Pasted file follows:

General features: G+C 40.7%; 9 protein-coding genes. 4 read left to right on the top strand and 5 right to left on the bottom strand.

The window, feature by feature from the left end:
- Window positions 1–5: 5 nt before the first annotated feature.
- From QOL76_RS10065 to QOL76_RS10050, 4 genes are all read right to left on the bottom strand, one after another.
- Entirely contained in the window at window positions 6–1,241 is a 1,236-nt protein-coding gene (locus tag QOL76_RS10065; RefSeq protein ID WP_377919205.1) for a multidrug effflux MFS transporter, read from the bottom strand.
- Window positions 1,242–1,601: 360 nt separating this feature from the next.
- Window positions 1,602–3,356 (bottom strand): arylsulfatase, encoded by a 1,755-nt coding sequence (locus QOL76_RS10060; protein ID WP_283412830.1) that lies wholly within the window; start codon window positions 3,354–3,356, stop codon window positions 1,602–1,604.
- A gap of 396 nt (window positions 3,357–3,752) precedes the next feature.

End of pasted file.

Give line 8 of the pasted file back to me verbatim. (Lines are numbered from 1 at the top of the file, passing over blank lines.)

- A gap of 396 nt (window positions 3,357–3,752) precedes the next feature.